Computational Materials Physics Group

Department of Physics, The University of Akron

Alper Buldum

Assoc. Professor

Department of Physics (main dept.)

Department of Chemistry

Integrated Bioscience Program

The University of Akron

email: buldum at

Over 1600+ ISI citations, H-index=19

Current CV

Other Group Members:

Gulcin Tetiker (Graduate Student)

Lawrenzo Moses (Graduate Student)

Andy Simpson (Graduate Student)

Gihan Panapiyiya (Graduate Student)

Charles Barr (Graduate Student)

Michael Avon (former graduate student)

Laxmi Subedi (former graduate student)


Advanced Materials for Energy Storage: 


Recently, graphene and graphene-based nanocomposites attracted great interest for energy storage applications such as
rechargeable Li-ion batteries and supercapacitors. We perform first-principles density functional theory calculations
graphene based compounds for energy storage. Please see A. Buldum and G. Tetiker, J. Applied Physics, 113, 154312 (2013).


    Advanced Materials for Energy Conversion:


    Hierarchical structures in organic electronics is a rapidly developing field, however, it requires understanding atomic structure, electronic
   structure and property relationships.  Recently, we perform investigations on
p-conjugated molecules and their supramolecular structures.
   Computational design of novel molecular  nanowires  for organic solar cells is carried out.

Structure and Physical Properties of Graphene Nanocomposites:


High-performance graphene based nanocomposites consisting graphene and small molecules, polymers, inorganic nanowires or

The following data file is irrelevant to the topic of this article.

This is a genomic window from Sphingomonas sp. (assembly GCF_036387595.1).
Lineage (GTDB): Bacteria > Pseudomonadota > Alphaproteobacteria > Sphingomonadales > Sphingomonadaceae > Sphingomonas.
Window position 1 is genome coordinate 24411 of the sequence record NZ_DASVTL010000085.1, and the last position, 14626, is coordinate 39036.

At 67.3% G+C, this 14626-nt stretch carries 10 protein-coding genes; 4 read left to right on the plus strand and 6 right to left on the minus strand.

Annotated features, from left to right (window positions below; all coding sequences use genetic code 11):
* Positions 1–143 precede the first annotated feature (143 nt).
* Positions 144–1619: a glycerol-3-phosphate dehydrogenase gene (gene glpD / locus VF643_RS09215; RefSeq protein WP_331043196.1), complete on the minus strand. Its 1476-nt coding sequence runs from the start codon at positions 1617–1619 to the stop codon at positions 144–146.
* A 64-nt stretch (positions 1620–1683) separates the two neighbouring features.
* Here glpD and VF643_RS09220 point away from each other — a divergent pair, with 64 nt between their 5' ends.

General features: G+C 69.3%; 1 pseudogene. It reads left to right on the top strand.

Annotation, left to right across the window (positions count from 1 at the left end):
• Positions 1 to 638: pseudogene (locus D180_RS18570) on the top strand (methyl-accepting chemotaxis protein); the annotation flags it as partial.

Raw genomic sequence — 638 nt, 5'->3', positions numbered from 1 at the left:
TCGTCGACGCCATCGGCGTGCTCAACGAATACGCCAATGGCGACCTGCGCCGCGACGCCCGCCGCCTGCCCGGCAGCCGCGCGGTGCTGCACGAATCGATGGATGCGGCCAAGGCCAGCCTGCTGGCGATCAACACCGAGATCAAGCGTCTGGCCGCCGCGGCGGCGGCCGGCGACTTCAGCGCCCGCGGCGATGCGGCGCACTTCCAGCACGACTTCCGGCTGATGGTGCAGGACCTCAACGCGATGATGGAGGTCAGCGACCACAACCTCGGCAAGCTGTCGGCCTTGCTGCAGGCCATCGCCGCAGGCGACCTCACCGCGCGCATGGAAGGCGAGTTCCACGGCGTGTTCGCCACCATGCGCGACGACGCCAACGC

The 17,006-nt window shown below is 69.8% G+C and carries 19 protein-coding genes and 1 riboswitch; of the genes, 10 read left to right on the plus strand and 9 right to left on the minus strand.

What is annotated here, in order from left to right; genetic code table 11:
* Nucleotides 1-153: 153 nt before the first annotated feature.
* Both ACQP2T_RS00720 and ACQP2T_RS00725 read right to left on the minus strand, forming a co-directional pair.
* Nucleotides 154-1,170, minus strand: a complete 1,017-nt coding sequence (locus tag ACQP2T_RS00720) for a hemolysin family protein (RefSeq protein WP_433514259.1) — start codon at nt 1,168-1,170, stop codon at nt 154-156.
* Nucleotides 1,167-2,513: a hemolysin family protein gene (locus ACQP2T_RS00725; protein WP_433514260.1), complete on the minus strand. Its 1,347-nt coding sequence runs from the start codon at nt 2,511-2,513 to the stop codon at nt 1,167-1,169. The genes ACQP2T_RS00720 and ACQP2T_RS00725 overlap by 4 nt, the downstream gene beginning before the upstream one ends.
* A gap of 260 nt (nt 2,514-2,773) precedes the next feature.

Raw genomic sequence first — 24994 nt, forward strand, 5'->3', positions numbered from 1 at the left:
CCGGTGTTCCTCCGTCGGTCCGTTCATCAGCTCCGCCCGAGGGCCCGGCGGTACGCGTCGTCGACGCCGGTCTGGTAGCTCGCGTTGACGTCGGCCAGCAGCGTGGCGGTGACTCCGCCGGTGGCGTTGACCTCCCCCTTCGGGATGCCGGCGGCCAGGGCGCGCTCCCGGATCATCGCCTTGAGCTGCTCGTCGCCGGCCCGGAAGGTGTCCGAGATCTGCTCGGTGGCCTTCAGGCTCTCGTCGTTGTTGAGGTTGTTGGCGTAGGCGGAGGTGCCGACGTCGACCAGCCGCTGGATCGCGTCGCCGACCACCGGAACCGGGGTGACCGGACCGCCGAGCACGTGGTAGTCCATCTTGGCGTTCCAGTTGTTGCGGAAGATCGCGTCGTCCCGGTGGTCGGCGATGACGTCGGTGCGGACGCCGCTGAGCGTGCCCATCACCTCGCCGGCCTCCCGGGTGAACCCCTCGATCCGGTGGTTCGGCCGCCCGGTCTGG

nanoparticles are new, novel materials with various potential applications. We investigate their morphology, mechanical, electronic
and transport properties.

Adhesion and Friction at the Nanoscale:


  Our current investigations are on adhesion and friction of bio-mimetic materials. We have performed large scale classical
molecular dynamics simulations of very long carbon  nanotubes on surfaces and a manuscript is under preparation. 
A multiscale modeling approach is being developed.

Multiscale Modeling of Biosystems and Biomaterials:


We created a multiscale modeling approach to study biofilms in the lungs and drug delivery to these biofilms.
An NIH proposal was funded and new NIH proposal is pending. We wrote a Monte-Carlo simulation program which contains a model that
describes the nutrient and biomass as discrete particles. Diffusion of the nutrient, consumption of the nutrient by microbial particles, and growth and
decay of microbial particles are simulated using stochastic processes.
The results are presented at the annual APS March meeting and a manuscript is under preparation.

Another project we work on is electron flow in acid mine drainage induced sediments. In this project, a multiscale physical modeling of
electron transfer processes in a biogeochemical system is created to support and supplement experimental examinations.
It also includes modeling microbial fuel cells. We are collaborating with Prof. John Senko from department of geosciences.
An NSF proposal is funded.


Grant support from NSF, NSF-NIRT, NSF/NIH, Honda R&D,

Ohio Dept. of Development-Third Frontier

Current Courses: Physics 698: Introduction to Nanoscience and Nanotechnology